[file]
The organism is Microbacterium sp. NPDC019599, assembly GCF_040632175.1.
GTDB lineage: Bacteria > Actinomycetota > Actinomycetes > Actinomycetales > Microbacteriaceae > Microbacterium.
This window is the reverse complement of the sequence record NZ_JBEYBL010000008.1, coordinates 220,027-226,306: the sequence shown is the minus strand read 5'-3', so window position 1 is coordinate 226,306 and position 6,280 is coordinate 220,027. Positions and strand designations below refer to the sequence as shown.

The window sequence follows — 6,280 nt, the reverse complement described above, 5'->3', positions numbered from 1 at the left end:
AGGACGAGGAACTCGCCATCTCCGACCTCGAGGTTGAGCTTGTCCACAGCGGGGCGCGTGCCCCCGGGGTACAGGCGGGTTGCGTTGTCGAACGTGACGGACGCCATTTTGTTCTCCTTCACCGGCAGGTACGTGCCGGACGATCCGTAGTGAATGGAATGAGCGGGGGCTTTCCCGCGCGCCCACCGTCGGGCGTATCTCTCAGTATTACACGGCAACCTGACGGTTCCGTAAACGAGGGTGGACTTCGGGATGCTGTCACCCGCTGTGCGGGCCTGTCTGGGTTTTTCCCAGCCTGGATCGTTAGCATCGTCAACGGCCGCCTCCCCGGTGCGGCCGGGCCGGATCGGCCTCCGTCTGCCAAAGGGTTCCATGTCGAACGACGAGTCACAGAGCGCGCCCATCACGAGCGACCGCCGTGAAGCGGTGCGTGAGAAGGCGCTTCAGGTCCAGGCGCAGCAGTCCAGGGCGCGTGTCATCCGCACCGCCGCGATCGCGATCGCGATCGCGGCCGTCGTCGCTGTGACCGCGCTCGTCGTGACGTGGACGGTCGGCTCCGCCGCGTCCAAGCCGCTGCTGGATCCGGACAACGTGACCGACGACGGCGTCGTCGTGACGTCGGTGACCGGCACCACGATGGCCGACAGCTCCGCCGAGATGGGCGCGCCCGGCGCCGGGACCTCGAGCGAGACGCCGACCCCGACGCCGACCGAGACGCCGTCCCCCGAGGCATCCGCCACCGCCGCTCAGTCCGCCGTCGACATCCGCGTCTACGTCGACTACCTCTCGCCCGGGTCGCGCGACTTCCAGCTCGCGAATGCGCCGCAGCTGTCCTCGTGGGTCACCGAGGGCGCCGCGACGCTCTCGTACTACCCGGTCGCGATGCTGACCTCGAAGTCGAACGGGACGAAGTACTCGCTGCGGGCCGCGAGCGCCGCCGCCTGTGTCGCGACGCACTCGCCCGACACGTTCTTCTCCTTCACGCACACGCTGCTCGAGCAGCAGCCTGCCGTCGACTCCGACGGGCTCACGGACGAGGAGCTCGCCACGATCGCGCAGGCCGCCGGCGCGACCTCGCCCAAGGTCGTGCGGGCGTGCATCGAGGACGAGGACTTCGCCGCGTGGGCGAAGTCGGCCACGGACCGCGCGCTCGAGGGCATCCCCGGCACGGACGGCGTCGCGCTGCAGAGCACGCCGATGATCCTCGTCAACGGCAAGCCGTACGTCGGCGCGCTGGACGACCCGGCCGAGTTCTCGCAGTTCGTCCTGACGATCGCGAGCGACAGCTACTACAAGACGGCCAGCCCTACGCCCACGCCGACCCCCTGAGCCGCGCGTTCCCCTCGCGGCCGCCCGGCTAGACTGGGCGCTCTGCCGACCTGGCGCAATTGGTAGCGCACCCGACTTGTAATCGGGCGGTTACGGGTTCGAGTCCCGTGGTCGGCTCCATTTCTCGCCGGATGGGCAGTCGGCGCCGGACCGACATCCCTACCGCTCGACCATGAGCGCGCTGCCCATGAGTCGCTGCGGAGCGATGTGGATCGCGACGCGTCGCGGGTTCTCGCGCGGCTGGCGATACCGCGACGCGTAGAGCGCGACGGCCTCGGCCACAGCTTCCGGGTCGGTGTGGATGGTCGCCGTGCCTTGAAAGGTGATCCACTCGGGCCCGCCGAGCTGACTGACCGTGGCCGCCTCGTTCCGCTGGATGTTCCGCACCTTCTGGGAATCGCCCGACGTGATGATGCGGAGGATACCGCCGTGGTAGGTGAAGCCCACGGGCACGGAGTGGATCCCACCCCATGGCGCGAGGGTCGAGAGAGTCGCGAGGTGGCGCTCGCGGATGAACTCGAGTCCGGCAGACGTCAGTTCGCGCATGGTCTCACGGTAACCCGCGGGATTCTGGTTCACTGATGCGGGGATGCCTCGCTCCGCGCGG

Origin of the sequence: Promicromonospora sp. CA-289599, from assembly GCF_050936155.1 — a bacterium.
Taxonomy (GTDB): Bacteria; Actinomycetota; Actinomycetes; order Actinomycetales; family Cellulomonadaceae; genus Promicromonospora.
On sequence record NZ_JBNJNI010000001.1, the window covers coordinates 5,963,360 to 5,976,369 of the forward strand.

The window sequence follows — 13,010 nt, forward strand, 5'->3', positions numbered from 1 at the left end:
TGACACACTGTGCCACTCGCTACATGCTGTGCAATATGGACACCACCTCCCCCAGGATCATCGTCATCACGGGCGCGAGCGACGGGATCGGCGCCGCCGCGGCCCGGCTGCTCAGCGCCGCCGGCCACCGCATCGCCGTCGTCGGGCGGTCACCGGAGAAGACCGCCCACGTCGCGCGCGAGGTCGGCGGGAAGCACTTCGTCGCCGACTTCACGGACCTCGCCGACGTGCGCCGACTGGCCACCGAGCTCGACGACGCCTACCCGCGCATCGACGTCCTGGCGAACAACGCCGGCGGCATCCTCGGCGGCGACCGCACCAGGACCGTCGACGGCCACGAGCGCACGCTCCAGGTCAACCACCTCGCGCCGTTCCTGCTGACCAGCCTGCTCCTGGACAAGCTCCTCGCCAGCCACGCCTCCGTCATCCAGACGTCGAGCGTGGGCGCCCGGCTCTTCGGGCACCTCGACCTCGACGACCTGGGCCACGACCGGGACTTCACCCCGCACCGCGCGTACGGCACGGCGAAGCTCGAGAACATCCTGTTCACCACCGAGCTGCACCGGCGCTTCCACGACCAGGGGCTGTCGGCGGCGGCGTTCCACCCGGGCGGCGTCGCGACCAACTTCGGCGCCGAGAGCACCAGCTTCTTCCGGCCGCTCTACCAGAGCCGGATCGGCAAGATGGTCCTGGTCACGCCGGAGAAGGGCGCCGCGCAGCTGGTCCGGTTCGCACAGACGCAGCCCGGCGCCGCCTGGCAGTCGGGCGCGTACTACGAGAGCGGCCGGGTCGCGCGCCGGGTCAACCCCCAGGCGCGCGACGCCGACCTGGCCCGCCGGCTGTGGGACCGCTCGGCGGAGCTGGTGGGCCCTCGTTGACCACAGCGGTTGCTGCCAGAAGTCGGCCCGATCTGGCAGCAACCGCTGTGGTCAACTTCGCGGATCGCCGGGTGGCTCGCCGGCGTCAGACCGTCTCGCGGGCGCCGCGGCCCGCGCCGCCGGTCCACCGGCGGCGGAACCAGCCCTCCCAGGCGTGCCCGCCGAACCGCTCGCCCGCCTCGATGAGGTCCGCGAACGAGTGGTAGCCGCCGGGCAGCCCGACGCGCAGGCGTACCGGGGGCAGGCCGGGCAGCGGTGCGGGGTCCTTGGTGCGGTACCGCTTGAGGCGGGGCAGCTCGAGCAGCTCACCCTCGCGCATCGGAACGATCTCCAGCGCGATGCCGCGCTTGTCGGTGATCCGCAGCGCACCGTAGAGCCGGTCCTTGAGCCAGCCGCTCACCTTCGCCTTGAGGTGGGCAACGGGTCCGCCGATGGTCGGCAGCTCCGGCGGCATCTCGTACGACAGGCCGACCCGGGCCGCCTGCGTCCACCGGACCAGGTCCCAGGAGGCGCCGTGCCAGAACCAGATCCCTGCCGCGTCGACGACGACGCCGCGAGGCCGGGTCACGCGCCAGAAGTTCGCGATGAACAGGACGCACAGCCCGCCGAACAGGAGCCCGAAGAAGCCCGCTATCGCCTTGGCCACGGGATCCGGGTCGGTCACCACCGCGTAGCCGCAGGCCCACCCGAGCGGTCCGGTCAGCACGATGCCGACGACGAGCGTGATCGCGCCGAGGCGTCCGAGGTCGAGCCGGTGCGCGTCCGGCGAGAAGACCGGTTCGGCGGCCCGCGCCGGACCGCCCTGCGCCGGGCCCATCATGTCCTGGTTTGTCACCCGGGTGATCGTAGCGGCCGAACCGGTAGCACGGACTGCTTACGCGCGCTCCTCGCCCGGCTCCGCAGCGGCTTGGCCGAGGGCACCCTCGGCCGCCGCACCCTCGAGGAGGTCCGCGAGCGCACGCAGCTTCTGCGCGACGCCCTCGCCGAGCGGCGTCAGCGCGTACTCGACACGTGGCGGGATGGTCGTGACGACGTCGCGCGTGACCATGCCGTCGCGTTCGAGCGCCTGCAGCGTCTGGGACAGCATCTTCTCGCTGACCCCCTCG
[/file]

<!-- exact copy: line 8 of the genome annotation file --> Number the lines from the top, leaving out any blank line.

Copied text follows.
On sequence record NZ_JBNJNI010000001.1, the window covers coordinates 5,963,360 to 5,976,369 of the forward strand.